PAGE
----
11. C. Bvenura and D. Sivakumar, “The role of wild fruits and vegetables in delivering a balanced and healthy diet,” Food Research International, vol. 99, Part 1, pp. 15–30, 2017. View at Publisher · View at Google Scholar · View at Scopus
  12. P. R. B. Broinizi, E. R. S. de Andrade-Wartha, A. M. de Oliveira e Silva et al., “Propriedades antioxidantes em subproduto do pedúnculo de caju (Anacardium occidentale L.): efeito sobre a lipoperoxidação e o perfil de ácidos graxos poliinsaturados em ratos,” Brazilian Journal of Pharmaceutical Sciences, vol. 44, no. 4, pp. 773–781, 2008. View at Publisher · View at Google Scholar · View at Scopus
  13. V. M. Moo-Huchin, M. I. Moo-Huchin, R. J. Estrada-León et al., “Antioxidant compounds, antioxidant activity and phenolic content in peel from three tropical fruits from Yucatan, Mexico,” Food Chemistry, vol. 166, no. 1, pp. 17–22, 2015. View at Publisher · View at Google Scholar · View at Scopus
  14. M. T. S. Trevisan, B. Pfundstein, R. Haubner et al., “Characterization of alkyl phenols in cashew (Anacardium occidentale) products and assay of their antioxidant capacity,” Food and Chemical Toxicology, vol. 44, no. 2, pp. 188–197, 2006. View at Publisher · View at Google Scholar · View at Scopus
  15. V. M. Barbosa-Filho, E. P. Waczuk, J. P. Kamdem et al., “Phytochemical constituents, antioxidant activity, cytotoxicity and osmotic fragility effects of caju (Anacardium microcarpum),” Industrial Crops and Products, vol. 55, pp. 280–288, 2014. View at Publisher · View at Google Scholar · View at Scopus
  16. A. L. Silva, R. R. P. Lage, D. E. de Faria Filho, I. L. Azevedo, A. N. Dias, and D. E. de Faria, “Pequi peel meal in laying hen diet,” Acta Scientiarum Animal Sciences, vol. 38, no. 2, pp. 151–154, 2016. View at Publisher · View at Google Scholar · View at Scopus
  17. N. K. M. S. Bezerra, T. L. Barros, and N. P. M. F. Coelho, “A ação do óleo de pequi (Caryocar brasiliense) no processo cicatricial de lesões cutâneas em ratos,” Revista Brasileira de Plantas Medicinais, vol. 17, Supplement 2, no. 4, pp. 875–880, 2015. View at Publisher · View at Google Scholar · View at Scopus
  18. Brasil, Ministério da Saúde, “Secretaria de Atenção à Saúde, Departamento de Atenção Básica,” Política Nacional de Práticas Integrativas e Complementares no SUS-PNPIC-SUS, pp. 48–56, 2 edition, 2015, October 2017, View at Google Scholar
  19. Y. Martínez Aguilar, F. Soto Rodríguez, M. Almeida Saavedra, R. Hermosilla Espinosa, and O. Martínez Yero, “Metabolitos secundarios y actividad antibacteriana in vitro de extractos de hojas de Anacardium occidentale L. (marañón),” Revista Cubana de Plantas Medicinales, vol. 17, no. 4, pp. 320–329, 2012. View at Google Scholar
  20. E. Gregoris, G. P. P. Lima, S. Fabris, M. Bertelle, M. Sicari, and R. Stevanato, “Antioxidant properties of Brazilian tropical fruits by correlation between different assays,” BioMed Research International, vol. 2013, Article ID 132759, 8 pages, 2013. View at Publisher · View at Google Scholar · View at Scopus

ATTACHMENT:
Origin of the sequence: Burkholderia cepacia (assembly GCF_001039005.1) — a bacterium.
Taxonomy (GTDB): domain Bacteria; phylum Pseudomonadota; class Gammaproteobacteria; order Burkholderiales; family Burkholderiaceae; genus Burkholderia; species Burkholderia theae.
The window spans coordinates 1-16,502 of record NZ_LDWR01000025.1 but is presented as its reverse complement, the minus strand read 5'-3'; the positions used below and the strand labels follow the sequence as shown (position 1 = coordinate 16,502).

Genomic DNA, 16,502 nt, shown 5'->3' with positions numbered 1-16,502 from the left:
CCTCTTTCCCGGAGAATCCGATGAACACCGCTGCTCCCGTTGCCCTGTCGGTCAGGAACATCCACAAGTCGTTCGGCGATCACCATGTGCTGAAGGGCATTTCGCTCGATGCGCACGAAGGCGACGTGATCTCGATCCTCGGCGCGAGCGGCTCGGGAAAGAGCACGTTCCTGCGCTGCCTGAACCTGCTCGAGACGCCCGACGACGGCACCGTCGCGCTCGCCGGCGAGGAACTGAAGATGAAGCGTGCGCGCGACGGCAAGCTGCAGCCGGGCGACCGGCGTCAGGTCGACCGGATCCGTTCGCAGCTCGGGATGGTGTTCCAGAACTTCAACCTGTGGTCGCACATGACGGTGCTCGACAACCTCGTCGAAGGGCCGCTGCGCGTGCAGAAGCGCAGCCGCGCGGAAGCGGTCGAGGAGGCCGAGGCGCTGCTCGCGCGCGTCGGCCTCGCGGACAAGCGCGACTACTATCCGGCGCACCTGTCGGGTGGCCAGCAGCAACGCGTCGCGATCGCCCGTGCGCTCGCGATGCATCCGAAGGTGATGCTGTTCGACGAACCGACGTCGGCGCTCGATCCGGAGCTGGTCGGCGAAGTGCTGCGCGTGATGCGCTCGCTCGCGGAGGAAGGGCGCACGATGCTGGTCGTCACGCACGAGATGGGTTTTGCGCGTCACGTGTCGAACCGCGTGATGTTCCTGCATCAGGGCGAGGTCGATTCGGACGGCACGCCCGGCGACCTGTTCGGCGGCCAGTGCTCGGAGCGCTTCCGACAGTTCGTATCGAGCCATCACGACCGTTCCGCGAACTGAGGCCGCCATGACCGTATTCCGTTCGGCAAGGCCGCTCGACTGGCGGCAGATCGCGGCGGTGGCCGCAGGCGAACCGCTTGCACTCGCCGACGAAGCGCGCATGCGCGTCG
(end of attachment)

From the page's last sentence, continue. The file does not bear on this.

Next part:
21. T. J. A. S. Andrade, B. Q. Araújo, A. M. G. L. Citó et al., “Antioxidant properties and chemical composition of technical cashew nut shell liquid (tCNSL),” Food Chemistry, vol. 126, no. 3, pp. 1044–1048, 2011. View at Publisher · View at Google Scholar · View at Scopus
  22. N. Chandrasekara and F. Shahidi, “Antioxidative potential of cashew phenolics in food and biological model systems as affected by roasting,” Food Chemistry, vol. 129, no. 4, pp. 1388–1396, 2011. View at Publisher · View at Google Scholar · View at Scopus
  23. O. O. Ajileye, E. M. Obuotor, E. O. Akinkunmi, and M. A. Aderogba, “Isolation and characterization of antioxidant and antimicrobial compounds from Anacardium occidentale L. (Anacardiaceae) leaf extract,” Journal of King Saud University– Science, vol. 27, no. 3, pp. 244–252, 2015. View at Google Scholar
  24. M. S. O. Alves, A. M. Alves, and M. M. V. Naves, “Compostos bioativos e atividade antioxidante de pseudofrutos de caju arbóreo do Cerrado,” Revista do Instituto Adolfo Lutz, vol. 72, 2013. View at Publisher · View at Google Scholar
  25. S. Encarnação, C. de Mello-Sampayo, N. A. G. Graça et al., “Total phenolic content, antioxidant activity and pre-clinical safety evaluation of an Anacardium occidentale stem bark Portuguese hypoglycemic traditional herbal preparation,” Industrial Crops and Products, vol. 82, pp. 171–178, 2016. View at Publisher · View at Google Scholar · View at Scopus
  26. I. Kubo, N. Masuoka, T. J. Ha, and K. Tsujimoto, “Antioxidant activity of anacardic acids,” Food Chemistry, vol. 99, no. 3, pp. 555–562, 2006. View at Publisher · View at Google Scholar · View at Scopus